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Thursday, 29 September 2016

Unrest in Gilgit-Baltistan and the China-Pakistan economic corridor

Published in Analytical Articles

By Sudha Ramachandran

September 29th, 2016, The CACI Analyst

Rising unrest in Gilgit-Baltistan and India’s growing assertiveness in laying claim to this region has set alarm bells ringing in Islamabad and Beijing. After all, Pakistan’s control over Gilgit-Baltistan is essential for the success of the China-Pakistan Economic Corridor (CPEC) project. China is pressing Pakistan to legalize its relationship with Gilgit-Baltistan. Pakistan’s options are fraught with risk.


BACKGROUND: The US$ 46 billion China-Pakistan Economic Corridor (CPEC), a network of highways, railway lines, oil pipelines, electrical power grids, fiber optic cables and special economic zones, linking the Chinese trading hub of Kashgar in Xinjiang province with the Pakistani port city of Gwadar, which is located near the strategic Straits of Hormuz, has run into some trouble in the Gilgit-Baltistan region. Huge protests have erupted there over the CPEC project.

As in Baluchistan where Gwadar is located, in Gilgit-Baltistan too local residents are not opposed to the project itself but fear that they are being excluded from its benefits. They are not being consulted on the project. Although Gilgit-Baltistan plays a key role in the CPEC project – all roads and pipelines crossing into China from Pakistan will run through this mountainous region – not a single Special Economic Zone is being set up there. Adding to local ire is the police’s heavy-handed response to mass protests; a crackdown in August resulted in the arrest of over 500 locals, including Gilgit’s top political activist, Baba Jan. Several activists have been slapped with sedition charges. Calls for a rollback of the CPEC project and withdrawal of Pakistani security forces from Gilgit-Baltistan are growing louder.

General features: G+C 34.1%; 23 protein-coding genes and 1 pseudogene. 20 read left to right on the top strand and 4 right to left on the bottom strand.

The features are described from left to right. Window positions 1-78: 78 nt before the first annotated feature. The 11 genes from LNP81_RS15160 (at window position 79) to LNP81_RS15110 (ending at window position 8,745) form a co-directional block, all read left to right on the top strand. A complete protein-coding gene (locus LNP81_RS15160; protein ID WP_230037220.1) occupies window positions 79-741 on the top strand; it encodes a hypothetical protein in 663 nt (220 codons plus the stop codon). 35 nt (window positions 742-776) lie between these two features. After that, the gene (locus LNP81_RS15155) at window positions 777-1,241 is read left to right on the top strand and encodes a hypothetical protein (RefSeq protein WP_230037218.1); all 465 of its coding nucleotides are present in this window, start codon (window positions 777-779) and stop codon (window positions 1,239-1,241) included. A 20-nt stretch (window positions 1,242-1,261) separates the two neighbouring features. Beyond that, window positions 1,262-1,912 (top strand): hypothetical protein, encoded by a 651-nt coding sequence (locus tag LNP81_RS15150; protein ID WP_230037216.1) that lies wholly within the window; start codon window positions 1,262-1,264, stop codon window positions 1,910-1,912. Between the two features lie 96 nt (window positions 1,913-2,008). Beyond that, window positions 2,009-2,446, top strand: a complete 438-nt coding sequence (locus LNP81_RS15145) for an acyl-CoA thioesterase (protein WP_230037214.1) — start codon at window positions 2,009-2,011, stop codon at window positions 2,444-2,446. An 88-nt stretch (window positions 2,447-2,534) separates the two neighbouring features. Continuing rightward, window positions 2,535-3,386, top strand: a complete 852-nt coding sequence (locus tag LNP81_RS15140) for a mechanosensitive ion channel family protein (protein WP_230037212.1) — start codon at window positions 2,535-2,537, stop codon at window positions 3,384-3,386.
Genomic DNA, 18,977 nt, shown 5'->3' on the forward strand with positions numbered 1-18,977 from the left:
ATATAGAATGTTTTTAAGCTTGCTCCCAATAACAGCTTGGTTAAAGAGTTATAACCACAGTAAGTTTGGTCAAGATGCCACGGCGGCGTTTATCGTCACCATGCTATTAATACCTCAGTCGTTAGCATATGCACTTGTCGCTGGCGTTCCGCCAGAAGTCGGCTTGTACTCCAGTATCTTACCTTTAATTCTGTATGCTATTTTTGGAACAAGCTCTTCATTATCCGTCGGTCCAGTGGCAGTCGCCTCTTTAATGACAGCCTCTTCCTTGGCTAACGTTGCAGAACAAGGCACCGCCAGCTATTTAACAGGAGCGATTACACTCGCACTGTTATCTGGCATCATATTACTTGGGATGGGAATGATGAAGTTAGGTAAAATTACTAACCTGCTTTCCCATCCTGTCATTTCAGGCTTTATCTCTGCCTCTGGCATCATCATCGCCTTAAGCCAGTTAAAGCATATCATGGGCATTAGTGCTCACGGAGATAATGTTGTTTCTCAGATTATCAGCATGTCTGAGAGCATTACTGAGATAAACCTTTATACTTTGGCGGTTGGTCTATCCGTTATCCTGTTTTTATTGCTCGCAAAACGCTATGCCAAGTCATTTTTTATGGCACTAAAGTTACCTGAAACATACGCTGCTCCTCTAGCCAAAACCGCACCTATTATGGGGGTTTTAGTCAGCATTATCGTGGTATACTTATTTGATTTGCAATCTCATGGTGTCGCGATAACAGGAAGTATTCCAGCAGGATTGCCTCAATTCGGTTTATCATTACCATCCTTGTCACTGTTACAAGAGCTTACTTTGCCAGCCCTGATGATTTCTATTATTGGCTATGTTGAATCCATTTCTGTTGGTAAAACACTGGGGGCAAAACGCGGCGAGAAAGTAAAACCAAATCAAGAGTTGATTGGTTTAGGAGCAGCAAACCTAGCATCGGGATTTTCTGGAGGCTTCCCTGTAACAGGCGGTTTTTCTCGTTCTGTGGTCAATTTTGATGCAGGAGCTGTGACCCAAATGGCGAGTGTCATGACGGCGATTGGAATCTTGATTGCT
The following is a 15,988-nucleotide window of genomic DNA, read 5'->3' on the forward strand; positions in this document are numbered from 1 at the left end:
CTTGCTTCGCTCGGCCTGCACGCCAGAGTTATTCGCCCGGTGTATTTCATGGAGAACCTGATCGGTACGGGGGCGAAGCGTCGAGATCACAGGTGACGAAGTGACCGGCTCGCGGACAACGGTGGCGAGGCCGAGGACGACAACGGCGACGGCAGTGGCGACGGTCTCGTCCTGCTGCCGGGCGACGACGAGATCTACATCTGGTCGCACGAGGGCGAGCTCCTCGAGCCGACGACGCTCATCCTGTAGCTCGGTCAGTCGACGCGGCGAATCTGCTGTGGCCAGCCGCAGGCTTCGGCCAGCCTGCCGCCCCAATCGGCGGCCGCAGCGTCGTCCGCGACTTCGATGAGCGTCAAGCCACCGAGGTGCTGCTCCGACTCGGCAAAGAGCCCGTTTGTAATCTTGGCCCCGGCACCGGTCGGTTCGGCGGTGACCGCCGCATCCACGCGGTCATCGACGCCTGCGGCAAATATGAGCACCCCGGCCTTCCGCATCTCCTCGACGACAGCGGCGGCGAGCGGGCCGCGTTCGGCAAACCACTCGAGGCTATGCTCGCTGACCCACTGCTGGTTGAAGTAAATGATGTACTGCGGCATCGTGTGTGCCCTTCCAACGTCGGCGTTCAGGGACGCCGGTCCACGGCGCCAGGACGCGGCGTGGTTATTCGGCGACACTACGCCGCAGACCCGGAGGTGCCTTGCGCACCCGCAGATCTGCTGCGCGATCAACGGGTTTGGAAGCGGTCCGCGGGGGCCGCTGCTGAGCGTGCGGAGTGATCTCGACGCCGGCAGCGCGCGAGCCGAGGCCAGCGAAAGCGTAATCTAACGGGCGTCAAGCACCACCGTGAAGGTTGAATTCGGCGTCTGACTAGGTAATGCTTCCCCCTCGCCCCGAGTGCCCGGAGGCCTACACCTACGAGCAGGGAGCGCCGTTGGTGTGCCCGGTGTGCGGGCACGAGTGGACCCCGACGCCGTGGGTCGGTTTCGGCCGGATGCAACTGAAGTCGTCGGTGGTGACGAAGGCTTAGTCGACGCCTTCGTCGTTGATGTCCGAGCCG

Gilgit-Baltistan’s strategic significance is enormous. It nestles between Xinjiang Province in China, Afghanistan’s Wakhan Corridor, Azad Kashmir and Khyber Pakhtunkhwa in Pakistan, and India’s Jammu and Kashmir. It is the only land link between Pakistan and China.